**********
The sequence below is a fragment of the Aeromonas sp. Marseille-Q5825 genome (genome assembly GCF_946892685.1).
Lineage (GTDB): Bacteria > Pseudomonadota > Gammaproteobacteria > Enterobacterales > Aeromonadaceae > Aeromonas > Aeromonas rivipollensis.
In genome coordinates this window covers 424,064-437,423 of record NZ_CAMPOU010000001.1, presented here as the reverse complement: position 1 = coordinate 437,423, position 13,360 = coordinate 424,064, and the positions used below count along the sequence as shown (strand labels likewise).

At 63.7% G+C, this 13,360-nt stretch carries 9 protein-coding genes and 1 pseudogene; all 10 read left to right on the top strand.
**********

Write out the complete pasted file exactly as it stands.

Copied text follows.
The sequence below is a fragment of the Aeromonas sp. Marseille-Q5825 genome (genome assembly GCF_946892685.1).
Lineage (GTDB): Bacteria > Pseudomonadota > Gammaproteobacteria > Enterobacterales > Aeromonadaceae > Aeromonas > Aeromonas rivipollensis.
In genome coordinates this window covers 424,064-437,423 of record NZ_CAMPOU010000001.1, presented here as the reverse complement: position 1 = coordinate 437,423, position 13,360 = coordinate 424,064, and the positions used below count along the sequence as shown (strand labels likewise).

At 63.7% G+C, this 13,360-nt stretch carries 9 protein-coding genes and 1 pseudogene; all 10 read left to right on the top strand.